In 2010, the American Council on Exercise (ACE) published the results of a study carried out by exercise scientists at the University of Wisconsin, La Crosse. Researchers compared results from wearing toning shoes versus regular athletic or running shoes, testing muscle usage and exercise response. According to the summarized findings, there were no noticeable differences between the two types of shoes when it came to factors such as muscle usage and the number of calories burned.
Reebok, New Balance, and nearly every other manufacturer of toning shoes have cited their own studies, touting the effectiveness of their products. The most common criticism of such research, though, is that the companies who sponsor the studies can manipulate the statistics to say whatever they want. Opponents of the ACE study have argued that it used a small group of participants, and it was not published in a peer-reviewed journal. Furthermore, critics of the ACE study findings have accused its members, many of whom are fitness trainers, of engaging in a “turf war” with the toning shoe industry, out of fear that people who buy toning shoes will see their trainers and gym memberships as unnecessary.

Views from the Medical Field

Physicians have found that wearing toning shoes might be effective for improving posture, but not necessarily for losing weight or increasing muscle tone. Initially, the leg muscles might have to work differently, but they would soon adjust and the long-term toning benefits would be minimal. The shoes might also improve balance for some, but additional studies are necessary before such claims can be confirmed. A number of people have argued that the shoes alleviate their heel pain, yet some experts warn that people with Achilles tendon issues should avoid wearing toning shoes.
The fitness claims that have been made about toning shoes have been, for the most part, unfounded, and there have even been some reports of injuries. The bright side is that most medical experts agree that at least some people are out walking in their new toning shoes, whereas they might not have been physically active before.
People who want to put toning shoes to the test should follow the instructions for wear and be realistic about the potential results. Physicians warn that certain individuals, such as those with arthritis, should not wear them at all. Instead, they suggest shoes built with a flat bottom that are more flexible and put less pressure on the joints. In general, podiatrists recommend traditional walking or running shoes instead of toning shoes. In many cases, the people who have successfully lost weight or gotten in shape while wearing toning shoes usually have done so in conjunction with better eating habits and working out more frequently.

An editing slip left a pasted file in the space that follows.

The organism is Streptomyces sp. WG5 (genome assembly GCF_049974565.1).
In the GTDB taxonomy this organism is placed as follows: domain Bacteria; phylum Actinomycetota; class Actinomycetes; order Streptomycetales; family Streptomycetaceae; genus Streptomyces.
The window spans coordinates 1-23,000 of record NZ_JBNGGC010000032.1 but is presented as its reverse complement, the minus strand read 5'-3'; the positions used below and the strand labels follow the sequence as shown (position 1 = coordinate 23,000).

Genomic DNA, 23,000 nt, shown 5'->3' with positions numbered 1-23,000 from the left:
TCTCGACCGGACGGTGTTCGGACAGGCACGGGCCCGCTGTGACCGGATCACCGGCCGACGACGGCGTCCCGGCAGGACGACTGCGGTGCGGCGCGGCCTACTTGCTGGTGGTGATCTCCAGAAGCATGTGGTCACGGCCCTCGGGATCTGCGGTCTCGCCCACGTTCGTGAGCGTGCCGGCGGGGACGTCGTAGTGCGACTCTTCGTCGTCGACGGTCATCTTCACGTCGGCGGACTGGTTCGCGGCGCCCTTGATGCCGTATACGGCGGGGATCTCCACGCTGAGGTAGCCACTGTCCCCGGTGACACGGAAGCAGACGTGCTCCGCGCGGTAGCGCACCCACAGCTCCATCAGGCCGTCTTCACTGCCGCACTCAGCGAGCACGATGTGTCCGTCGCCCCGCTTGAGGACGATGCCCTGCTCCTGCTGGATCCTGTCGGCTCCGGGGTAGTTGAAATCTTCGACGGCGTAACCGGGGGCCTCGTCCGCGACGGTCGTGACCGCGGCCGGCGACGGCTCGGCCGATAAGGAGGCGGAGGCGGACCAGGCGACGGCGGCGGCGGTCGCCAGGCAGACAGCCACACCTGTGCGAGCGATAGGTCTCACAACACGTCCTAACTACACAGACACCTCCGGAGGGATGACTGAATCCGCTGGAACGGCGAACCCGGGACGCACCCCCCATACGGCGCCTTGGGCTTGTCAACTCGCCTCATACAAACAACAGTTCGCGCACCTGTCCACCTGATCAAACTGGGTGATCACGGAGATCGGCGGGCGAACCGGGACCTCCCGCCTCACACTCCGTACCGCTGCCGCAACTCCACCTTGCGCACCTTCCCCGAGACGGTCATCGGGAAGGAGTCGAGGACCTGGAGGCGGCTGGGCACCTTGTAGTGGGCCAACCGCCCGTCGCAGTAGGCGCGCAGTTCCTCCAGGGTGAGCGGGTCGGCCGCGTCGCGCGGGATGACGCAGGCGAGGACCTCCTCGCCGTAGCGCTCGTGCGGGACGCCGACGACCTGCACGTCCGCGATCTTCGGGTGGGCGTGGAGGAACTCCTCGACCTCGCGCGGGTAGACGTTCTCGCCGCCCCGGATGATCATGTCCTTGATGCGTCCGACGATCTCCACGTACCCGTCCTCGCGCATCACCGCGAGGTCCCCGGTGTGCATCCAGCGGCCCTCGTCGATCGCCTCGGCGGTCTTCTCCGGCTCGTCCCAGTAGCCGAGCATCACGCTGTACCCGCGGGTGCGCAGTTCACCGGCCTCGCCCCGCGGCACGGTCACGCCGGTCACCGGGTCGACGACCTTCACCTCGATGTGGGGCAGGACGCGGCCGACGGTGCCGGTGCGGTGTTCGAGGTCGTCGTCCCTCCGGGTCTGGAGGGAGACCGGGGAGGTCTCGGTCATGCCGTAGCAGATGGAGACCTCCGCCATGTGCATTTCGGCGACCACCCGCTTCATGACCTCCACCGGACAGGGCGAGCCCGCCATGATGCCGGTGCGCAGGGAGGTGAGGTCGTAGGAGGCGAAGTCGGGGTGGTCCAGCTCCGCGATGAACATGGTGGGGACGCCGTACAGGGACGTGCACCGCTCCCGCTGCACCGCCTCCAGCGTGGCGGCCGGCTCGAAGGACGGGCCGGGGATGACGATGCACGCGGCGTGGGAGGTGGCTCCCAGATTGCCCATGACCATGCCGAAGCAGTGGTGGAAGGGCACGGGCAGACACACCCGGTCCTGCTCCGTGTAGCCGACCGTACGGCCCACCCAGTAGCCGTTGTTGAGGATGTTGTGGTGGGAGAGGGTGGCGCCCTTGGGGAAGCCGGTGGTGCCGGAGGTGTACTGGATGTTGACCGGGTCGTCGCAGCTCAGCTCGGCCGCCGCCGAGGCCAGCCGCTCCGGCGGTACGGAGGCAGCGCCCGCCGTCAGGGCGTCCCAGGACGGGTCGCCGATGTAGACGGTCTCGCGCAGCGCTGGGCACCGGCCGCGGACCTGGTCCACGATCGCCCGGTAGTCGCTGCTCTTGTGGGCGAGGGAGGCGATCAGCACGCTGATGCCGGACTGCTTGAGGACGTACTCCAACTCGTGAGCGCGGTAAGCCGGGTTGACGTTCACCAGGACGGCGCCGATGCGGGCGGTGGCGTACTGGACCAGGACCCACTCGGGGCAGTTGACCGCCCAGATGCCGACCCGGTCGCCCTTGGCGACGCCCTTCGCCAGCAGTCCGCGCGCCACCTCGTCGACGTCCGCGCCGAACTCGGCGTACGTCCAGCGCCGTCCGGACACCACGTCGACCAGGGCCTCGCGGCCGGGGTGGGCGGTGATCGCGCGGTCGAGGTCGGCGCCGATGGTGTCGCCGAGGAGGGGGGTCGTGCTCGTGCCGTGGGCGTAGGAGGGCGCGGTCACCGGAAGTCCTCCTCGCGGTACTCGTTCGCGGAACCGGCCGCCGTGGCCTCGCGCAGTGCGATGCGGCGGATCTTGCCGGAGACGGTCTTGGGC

Porcari, J., Greany, J., Tepper, S., Edmonson, B., Foster, C., & M. Sandve with M. Anders. “Will Toning Shoes Really Give You a Better Body?” ACE Certified News, August 2010. <acefitness.org/certifiednewsarticle/720/>
Park, M. “Shoes’ Toning Claims Draw Experts’ Doubts.” CNN Health, August 14, 2009. <cnn.com/2009/HEALTH/08/12/shoes.fitness/index.html>
Brooks, A. “Research Calls Into Question ‘Toning Shoe’ Benefits.” NPR: All Things Considered, August 6, 2010. <npr.org/templates/story/story.php?storyId=129027089>
Muscle Toning Shoes. <toningshoes.com/>
Mann, D. “The Truth About Toning Shoes.” WebMD Health & Fitness, September 14, 2010. <webmd.com/fitness-exercise/features/truth-about-toning-shoes>
Toning Shoe Studies. <toningshoestudies.com/>
Unknown Author. “Toning craze helping shape up shoe market.” Sports Business Journal, June 21, 2010. <sportsbusinessdaily.com/Journal/Issues/2010/06/20100621/This-Weeks-News/Toning-Craze-Helping-Shape-Up-Shoe-Market.aspx>